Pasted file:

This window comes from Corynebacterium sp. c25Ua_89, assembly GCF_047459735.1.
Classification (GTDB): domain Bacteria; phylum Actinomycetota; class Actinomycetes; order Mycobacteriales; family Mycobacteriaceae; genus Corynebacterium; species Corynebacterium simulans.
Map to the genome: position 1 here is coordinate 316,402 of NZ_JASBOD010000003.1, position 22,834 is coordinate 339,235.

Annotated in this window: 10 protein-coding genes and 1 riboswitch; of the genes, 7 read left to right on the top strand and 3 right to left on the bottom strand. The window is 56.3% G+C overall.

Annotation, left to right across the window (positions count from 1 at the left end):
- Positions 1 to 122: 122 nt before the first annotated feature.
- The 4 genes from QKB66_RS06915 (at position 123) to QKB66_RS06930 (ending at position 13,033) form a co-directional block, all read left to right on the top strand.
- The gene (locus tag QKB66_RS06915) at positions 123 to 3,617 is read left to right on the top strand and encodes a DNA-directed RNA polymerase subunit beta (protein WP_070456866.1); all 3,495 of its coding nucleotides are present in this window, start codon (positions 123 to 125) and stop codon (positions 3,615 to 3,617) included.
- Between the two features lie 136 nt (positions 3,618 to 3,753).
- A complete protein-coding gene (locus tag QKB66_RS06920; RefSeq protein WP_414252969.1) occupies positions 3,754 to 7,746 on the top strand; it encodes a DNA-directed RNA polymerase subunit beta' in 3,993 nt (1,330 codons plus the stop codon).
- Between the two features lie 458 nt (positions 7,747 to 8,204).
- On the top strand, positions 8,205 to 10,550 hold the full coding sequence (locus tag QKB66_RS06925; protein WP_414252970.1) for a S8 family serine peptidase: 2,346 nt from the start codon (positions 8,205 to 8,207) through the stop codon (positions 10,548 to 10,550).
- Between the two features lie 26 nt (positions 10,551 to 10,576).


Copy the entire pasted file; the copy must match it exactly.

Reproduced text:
This window comes from Corynebacterium sp. c25Ua_89, assembly GCF_047459735.1.
Classification (GTDB): domain Bacteria; phylum Actinomycetota; class Actinomycetes; order Mycobacteriales; family Mycobacteriaceae; genus Corynebacterium; species Corynebacterium simulans.
Map to the genome: position 1 here is coordinate 316,402 of NZ_JASBOD010000003.1, position 22,834 is coordinate 339,235.

Annotated in this window: 10 protein-coding genes and 1 riboswitch; of the genes, 7 read left to right on the top strand and 3 right to left on the bottom strand. The window is 56.3% G+C overall.

Annotation, left to right across the window (positions count from 1 at the left end):
- Positions 1 to 122: 122 nt before the first annotated feature.
- The 4 genes from QKB66_RS06915 (at position 123) to QKB66_RS06930 (ending at position 13,033) form a co-directional block, all read left to right on the top strand.
- The gene (locus tag QKB66_RS06915) at positions 123 to 3,617 is read left to right on the top strand and encodes a DNA-directed RNA polymerase subunit beta (protein WP_070456866.1); all 3,495 of its coding nucleotides are present in this window, start codon (positions 123 to 125) and stop codon (positions 3,615 to 3,617) included.
- Between the two features lie 136 nt (positions 3,618 to 3,753).
- A complete protein-coding gene (locus tag QKB66_RS06920; RefSeq protein WP_414252969.1) occupies positions 3,754 to 7,746 on the top strand; it encodes a DNA-directed RNA polymerase subunit beta' in 3,993 nt (1,330 codons plus the stop codon).
- Between the two features lie 458 nt (positions 7,747 to 8,204).
- On the top strand, positions 8,205 to 10,550 hold the full coding sequence (locus tag QKB66_RS06925; protein WP_414252970.1) for a S8 family serine peptidase: 2,346 nt from the start codon (positions 8,205 to 8,207) through the stop codon (positions 10,548 to 10,550).
- Between the two features lie 26 nt (positions 10,551 to 10,576).